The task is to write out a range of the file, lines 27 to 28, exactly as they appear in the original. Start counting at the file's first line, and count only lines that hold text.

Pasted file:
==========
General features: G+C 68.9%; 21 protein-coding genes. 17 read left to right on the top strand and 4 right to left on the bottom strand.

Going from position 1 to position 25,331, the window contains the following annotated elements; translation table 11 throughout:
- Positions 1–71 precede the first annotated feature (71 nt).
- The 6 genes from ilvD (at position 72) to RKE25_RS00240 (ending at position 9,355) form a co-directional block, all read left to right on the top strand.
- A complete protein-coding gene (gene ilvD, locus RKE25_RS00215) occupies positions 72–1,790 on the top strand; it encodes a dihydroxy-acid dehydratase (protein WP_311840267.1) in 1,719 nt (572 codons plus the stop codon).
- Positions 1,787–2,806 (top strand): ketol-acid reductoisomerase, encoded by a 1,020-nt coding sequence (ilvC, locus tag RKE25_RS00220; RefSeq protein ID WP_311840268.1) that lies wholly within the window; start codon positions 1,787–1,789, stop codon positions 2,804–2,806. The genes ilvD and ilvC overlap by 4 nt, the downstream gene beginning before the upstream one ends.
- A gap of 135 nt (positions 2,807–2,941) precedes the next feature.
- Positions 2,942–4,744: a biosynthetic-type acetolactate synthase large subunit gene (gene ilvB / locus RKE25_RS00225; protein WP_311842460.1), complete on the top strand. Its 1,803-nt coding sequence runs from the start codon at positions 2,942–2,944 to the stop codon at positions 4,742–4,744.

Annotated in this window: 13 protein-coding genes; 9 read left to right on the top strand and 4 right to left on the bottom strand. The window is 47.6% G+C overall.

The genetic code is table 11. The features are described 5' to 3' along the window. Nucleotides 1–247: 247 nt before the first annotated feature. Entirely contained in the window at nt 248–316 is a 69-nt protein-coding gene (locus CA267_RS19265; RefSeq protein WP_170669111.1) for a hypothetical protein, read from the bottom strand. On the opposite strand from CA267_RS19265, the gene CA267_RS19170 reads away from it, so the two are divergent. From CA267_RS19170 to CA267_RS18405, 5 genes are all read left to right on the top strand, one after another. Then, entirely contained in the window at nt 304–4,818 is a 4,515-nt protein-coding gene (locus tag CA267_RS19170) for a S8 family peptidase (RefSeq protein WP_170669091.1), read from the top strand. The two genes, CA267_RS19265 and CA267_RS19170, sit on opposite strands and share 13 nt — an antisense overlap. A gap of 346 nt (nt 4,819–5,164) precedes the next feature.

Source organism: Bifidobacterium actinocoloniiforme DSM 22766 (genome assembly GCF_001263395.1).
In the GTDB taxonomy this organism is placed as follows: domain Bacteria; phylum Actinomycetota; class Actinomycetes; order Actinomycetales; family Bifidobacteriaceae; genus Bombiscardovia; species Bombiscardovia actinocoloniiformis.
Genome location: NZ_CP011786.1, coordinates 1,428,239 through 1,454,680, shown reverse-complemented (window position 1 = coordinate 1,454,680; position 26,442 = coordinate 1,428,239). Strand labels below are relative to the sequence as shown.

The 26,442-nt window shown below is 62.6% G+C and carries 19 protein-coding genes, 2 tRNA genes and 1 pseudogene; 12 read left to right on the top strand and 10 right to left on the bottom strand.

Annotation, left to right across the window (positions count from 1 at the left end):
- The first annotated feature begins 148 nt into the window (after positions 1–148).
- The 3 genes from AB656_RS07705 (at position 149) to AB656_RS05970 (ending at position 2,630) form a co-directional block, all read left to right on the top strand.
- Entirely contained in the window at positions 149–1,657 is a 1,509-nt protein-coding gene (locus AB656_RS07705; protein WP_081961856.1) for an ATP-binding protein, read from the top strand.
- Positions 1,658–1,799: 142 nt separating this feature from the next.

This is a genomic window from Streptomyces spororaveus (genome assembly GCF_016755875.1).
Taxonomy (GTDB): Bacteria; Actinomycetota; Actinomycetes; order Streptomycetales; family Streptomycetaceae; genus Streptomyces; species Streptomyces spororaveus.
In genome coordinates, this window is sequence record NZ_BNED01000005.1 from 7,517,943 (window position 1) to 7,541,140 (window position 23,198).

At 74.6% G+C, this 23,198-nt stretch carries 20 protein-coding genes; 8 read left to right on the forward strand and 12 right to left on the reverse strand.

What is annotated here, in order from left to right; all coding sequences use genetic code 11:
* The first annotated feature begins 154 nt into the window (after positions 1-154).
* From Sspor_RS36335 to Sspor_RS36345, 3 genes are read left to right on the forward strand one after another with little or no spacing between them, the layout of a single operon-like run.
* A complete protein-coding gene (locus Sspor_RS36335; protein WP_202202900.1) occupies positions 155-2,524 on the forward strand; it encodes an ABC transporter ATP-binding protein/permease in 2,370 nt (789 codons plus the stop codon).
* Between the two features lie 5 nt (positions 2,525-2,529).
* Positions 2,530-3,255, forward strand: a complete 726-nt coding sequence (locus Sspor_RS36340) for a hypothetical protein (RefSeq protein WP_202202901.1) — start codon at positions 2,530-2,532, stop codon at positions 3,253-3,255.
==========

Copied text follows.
* A complete protein-coding gene (locus Sspor_RS36335; protein WP_202202900.1) occupies positions 155-2,524 on the forward strand; it encodes an ABC transporter ATP-binding protein/permease in 2,370 nt (789 codons plus the stop codon).
* Between the two features lie 5 nt (positions 2,525-2,529).